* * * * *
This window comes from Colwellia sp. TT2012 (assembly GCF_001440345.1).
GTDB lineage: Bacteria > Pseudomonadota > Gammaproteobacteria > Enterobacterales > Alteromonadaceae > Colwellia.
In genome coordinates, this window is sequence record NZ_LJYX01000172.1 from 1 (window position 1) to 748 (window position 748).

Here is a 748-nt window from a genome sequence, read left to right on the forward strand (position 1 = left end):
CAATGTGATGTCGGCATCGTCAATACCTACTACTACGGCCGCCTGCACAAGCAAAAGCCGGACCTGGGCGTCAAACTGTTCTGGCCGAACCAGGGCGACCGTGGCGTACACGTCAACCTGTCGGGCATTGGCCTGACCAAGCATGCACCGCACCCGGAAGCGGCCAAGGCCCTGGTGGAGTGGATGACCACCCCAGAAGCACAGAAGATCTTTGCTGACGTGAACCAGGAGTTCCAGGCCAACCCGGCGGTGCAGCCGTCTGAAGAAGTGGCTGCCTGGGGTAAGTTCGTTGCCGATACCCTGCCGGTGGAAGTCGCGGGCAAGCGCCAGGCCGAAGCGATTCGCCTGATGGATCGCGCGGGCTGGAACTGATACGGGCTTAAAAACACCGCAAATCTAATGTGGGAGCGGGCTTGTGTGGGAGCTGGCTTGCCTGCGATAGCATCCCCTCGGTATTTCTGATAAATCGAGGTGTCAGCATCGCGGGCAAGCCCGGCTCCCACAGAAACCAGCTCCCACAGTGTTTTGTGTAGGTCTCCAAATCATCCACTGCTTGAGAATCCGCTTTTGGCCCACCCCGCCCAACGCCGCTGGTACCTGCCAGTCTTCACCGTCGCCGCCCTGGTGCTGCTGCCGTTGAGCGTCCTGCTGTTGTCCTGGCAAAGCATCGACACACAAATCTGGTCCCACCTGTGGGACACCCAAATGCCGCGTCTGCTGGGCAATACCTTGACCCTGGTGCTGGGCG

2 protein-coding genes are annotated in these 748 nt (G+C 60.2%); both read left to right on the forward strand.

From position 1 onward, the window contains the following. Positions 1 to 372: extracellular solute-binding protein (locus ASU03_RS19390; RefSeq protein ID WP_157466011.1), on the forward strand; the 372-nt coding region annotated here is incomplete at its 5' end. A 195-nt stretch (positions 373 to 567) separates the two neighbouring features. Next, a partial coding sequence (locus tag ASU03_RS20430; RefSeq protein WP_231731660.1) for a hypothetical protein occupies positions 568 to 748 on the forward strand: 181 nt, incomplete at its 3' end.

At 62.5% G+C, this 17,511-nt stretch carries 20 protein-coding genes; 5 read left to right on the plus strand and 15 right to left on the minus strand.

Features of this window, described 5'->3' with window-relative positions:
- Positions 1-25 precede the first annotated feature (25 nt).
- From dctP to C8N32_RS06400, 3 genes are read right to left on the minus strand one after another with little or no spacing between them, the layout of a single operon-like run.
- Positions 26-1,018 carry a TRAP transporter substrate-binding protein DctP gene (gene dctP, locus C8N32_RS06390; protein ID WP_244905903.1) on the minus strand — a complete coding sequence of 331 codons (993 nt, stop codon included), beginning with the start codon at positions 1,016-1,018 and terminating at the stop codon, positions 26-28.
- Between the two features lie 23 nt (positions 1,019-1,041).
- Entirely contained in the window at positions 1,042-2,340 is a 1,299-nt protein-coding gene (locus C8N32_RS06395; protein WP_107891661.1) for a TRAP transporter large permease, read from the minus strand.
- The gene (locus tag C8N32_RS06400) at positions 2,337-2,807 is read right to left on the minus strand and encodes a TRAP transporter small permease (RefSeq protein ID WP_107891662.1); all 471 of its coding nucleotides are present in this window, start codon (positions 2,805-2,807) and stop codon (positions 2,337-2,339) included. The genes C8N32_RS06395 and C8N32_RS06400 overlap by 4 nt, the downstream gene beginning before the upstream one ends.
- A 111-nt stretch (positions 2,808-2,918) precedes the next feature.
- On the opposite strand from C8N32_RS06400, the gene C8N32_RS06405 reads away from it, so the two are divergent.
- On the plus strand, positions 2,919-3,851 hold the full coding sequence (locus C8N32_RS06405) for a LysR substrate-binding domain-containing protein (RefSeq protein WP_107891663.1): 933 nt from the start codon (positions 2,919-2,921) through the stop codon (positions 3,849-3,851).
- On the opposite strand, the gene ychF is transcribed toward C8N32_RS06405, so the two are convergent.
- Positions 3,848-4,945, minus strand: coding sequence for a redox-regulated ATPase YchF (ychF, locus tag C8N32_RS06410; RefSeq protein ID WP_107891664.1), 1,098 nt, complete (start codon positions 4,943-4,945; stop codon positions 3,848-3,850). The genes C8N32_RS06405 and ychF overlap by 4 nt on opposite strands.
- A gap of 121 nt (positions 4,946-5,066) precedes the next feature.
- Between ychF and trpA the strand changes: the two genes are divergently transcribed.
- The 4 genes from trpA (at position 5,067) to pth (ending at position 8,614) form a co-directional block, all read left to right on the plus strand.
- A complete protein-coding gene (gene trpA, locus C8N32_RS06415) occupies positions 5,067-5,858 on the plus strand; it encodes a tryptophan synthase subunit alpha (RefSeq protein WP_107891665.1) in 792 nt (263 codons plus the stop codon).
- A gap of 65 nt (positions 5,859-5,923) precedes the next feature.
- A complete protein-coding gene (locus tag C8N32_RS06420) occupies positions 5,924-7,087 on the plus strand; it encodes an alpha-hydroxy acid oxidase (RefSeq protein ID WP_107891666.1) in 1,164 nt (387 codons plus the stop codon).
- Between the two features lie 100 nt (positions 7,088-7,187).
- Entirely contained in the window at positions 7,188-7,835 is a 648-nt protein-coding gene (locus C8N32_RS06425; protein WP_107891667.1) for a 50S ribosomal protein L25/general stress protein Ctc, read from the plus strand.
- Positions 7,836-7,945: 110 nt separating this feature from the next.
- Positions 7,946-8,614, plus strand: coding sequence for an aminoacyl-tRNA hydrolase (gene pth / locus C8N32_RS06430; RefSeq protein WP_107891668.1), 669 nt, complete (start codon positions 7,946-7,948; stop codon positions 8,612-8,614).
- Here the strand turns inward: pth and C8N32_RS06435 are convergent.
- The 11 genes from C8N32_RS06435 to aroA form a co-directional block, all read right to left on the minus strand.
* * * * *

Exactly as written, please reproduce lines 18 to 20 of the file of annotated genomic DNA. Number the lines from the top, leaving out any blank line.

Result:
- On the plus strand, positions 2,919-3,851 hold the full coding sequence (locus C8N32_RS06405) for a LysR substrate-binding domain-containing protein (RefSeq protein WP_107891663.1): 933 nt from the start codon (positions 2,919-2,921) through the stop codon (positions 3,849-3,851).
- On the opposite strand, the gene ychF is transcribed toward C8N32_RS06405, so the two are convergent.
- Positions 3,848-4,945, minus strand: coding sequence for a redox-regulated ATPase YchF (ychF, locus tag C8N32_RS06410; RefSeq protein ID WP_107891664.1), 1,098 nt, complete (start codon positions 4,943-4,945; stop codon positions 3,848-3,850). The genes C8N32_RS06405 and ychF overlap by 4 nt on opposite strands.